As an Enabler or Sales Leader, we must weave coaching sessions into a “story”, a story about our sales reps. I can’t tell you the number of times I’ve walked into a 1:1/coaching session and I had nothing to build on from the previous week. It created a lack of visibility into forecasted deals, but it also created an employee who would have rather continued going after business than taking the golden opportunity to improve my skill set.

So, what do I mean by “story”? 

If you take Step #2 above and think about this as the starting point for your relationship with your reps, it becomes easier to envision and execute. In my mind, I have 3 areas I’m hyper-focused on when I coach a seller. 

Improving their skill set to drive revenue

How exactly do I improve their skill set to drive revenue? The devil is in the details. I will pick 1 or 2 calls for review and provide feedback. The feedback I provide is always actionable and focused on one specific competency. They may need to work on 2 or 3, but in my experience, to create expertise and have the knowledge retained, it was best to focus on one competency for that month. In addition to feedback, I come prepared with reinforcement. They will not walk away without a plan for the competency we are focused on. I may even decide to throw in a quick role-play to get their hands dirty if they are trial and error learners. If they are an audible learner, I would have a few calls prepared with what “best” sounds like. You get the picture.

Improving their skill set to develop and guide their sales path (i.e. BDR wants to be an AE)

Some might argue that I’m developing them with the approach above, and yes, there is some overlap, but the main differentiator and what should be your ultimate goal is helping them to create a strong business acumen. I like to start with having them think about their workflow, is it efficient or do we need to improve? Why or why not? Are they innovating new tactics? Get them thinking about accountability. How interested are they in mentoring? What would their mentor plan look like? What other departments would they like to explore? Side projects?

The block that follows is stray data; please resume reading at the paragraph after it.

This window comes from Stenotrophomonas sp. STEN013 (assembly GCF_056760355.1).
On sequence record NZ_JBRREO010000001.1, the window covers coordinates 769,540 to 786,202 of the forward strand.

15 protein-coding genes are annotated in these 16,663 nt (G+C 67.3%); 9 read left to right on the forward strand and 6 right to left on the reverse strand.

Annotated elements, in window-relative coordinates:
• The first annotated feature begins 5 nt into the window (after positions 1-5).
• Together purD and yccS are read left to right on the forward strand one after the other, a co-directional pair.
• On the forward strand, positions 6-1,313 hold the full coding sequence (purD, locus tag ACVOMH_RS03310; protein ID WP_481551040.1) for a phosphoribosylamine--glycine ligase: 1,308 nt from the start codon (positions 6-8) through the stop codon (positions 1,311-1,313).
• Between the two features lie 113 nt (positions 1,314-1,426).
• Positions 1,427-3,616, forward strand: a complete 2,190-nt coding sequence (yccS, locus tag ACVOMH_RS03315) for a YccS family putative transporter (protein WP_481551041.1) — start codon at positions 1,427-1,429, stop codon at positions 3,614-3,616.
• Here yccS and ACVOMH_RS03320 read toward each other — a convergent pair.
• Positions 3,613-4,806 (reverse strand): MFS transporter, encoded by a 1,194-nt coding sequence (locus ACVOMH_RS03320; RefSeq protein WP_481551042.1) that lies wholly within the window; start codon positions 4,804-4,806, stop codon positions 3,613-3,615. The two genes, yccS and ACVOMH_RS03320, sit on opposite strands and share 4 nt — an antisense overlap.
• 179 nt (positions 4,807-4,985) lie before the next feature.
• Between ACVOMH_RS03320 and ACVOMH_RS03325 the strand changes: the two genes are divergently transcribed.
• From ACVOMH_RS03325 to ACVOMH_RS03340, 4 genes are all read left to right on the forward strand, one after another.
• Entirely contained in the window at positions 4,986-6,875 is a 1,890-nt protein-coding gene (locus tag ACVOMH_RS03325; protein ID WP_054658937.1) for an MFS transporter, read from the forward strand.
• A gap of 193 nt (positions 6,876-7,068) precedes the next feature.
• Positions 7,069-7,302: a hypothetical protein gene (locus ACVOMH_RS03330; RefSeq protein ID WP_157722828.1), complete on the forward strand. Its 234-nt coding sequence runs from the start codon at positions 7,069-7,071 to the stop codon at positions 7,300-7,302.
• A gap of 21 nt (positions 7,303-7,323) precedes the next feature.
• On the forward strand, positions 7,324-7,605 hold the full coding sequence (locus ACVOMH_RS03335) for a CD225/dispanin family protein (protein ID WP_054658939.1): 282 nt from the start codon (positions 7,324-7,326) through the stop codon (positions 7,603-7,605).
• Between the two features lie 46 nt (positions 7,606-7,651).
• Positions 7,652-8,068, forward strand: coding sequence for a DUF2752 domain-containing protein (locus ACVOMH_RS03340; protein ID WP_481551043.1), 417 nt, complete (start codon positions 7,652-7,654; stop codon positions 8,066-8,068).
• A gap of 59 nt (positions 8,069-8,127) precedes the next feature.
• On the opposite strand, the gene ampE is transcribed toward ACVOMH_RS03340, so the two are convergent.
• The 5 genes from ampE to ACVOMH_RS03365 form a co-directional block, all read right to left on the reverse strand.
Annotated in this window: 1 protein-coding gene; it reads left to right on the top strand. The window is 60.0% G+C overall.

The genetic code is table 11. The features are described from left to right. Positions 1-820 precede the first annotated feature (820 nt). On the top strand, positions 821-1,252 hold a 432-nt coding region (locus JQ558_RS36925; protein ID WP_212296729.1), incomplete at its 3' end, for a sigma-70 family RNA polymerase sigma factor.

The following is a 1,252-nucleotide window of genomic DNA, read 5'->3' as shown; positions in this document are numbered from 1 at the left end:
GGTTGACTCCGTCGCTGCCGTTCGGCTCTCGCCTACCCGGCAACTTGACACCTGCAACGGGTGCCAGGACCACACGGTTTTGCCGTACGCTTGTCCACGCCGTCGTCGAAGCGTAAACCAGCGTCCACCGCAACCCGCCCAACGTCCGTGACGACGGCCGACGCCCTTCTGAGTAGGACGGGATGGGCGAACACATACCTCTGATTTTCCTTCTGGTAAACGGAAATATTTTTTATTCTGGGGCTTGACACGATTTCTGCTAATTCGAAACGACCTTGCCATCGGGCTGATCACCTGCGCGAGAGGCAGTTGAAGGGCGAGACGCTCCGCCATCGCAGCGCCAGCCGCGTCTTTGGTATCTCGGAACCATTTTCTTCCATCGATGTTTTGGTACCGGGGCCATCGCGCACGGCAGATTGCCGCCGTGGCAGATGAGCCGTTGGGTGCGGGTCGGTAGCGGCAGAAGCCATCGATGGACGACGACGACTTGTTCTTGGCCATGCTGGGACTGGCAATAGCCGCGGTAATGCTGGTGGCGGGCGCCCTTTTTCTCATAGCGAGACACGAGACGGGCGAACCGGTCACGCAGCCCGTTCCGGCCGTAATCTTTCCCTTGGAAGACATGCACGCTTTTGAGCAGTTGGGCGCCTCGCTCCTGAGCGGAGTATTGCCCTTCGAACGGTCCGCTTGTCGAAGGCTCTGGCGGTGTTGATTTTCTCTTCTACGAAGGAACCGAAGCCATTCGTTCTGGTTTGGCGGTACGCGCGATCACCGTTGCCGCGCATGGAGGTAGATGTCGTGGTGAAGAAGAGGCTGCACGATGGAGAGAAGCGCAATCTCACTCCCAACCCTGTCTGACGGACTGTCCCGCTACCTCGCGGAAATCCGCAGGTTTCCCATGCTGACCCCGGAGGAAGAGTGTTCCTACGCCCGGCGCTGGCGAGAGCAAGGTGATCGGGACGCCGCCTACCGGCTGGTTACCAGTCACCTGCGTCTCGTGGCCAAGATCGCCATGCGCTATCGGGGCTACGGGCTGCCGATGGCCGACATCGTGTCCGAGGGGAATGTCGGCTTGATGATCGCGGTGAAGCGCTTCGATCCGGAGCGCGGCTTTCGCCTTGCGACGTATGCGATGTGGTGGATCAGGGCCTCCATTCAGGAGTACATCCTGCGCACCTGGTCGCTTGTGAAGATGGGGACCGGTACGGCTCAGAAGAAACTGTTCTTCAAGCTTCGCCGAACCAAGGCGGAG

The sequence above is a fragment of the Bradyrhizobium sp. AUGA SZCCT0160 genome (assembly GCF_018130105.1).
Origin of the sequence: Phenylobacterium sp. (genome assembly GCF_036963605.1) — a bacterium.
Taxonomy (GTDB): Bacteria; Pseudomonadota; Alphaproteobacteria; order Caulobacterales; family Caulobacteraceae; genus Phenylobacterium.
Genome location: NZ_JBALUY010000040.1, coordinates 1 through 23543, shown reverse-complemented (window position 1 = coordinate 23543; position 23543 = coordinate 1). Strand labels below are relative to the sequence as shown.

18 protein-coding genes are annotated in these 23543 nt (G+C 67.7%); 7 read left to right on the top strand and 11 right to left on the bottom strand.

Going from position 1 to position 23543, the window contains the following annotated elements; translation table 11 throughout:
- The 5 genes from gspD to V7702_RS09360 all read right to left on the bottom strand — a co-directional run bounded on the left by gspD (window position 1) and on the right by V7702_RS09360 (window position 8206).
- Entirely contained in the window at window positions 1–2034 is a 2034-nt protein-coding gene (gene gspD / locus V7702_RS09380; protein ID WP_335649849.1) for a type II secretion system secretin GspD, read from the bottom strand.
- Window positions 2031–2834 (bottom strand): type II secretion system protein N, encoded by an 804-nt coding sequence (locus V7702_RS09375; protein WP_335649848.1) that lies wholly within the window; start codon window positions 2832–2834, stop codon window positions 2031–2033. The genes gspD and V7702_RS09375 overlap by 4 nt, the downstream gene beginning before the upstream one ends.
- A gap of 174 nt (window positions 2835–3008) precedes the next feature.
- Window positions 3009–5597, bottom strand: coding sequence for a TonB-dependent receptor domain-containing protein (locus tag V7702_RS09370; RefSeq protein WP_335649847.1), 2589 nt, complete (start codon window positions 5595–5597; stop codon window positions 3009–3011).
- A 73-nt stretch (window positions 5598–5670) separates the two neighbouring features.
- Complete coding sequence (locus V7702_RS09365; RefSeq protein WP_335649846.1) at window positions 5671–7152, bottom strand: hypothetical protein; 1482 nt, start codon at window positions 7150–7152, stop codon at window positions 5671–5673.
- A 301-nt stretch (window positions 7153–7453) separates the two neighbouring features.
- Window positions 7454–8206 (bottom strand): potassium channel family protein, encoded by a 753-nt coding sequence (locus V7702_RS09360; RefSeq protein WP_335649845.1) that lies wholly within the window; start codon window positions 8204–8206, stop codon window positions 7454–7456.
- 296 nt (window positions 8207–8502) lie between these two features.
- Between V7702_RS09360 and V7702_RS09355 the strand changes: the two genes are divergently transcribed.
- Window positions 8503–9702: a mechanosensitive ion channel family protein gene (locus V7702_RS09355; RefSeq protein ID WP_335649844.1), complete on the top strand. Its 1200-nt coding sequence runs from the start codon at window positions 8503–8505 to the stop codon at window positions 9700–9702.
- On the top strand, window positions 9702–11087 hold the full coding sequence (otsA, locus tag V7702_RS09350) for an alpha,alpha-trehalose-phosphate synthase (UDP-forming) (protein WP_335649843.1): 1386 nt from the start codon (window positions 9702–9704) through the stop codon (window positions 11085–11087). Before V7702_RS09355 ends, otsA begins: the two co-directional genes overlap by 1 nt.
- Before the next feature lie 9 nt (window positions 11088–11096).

Understand how they like to be coached, listen and motivate.

This one is self-explanatory. If I have the data from step #1 above, I will have a good idea from day 1. I think the key for me was to always make sure I motivated them with high energy (if they responded to that), solid data & ACTIONABLE motivators that worked for them specifically based on their assessment.

4. DATA AND ALIGNMENT

In my experience, Steps #1, #2, and #3 can only become a repeatable, scalable process with accurate, focused data and buy-in/alignment from departmental leaders.

Each coaching session should build on top of one another, weave the story if you will. When we start building the story and tracking performance, we can then see the seller as not just a business asset but as a human being. I understand, however, these concepts can be complex and each step will go deeper, but I believe, when we begin to dedicate our efforts to our sales teams, much in the same we dedicate resources to the customer journey, will we be able to impact not only revenue, but attrition, employee satisfaction, and perhaps the most human metric of all, their mental health and stability.

Imagine a sales world where we can say, “Isabella is a personality type X. Based on this, we provided X,Y,Z (depending on learning modality) during onboarding and she hit her first milestone 15 days earlier than her peers. In her first 30, 60, 90 days we coached with this approach X (based on personality type & motivators) and she was able to master the skill 10 days faster than her peers. Given her career goals and data, she is 90% more likely to excel as a BDR Manager than an AE.”

I would love to hear the actionable “insider info” that you bring to coaching sessions! What has worked for you? What has not? What suggestions would you add?

“Leadership is lifting a person’s vision to high sights, the raising of a person’s performance to a higher standard, the building of a personality beyond its normal limitations.” —Peter Drucker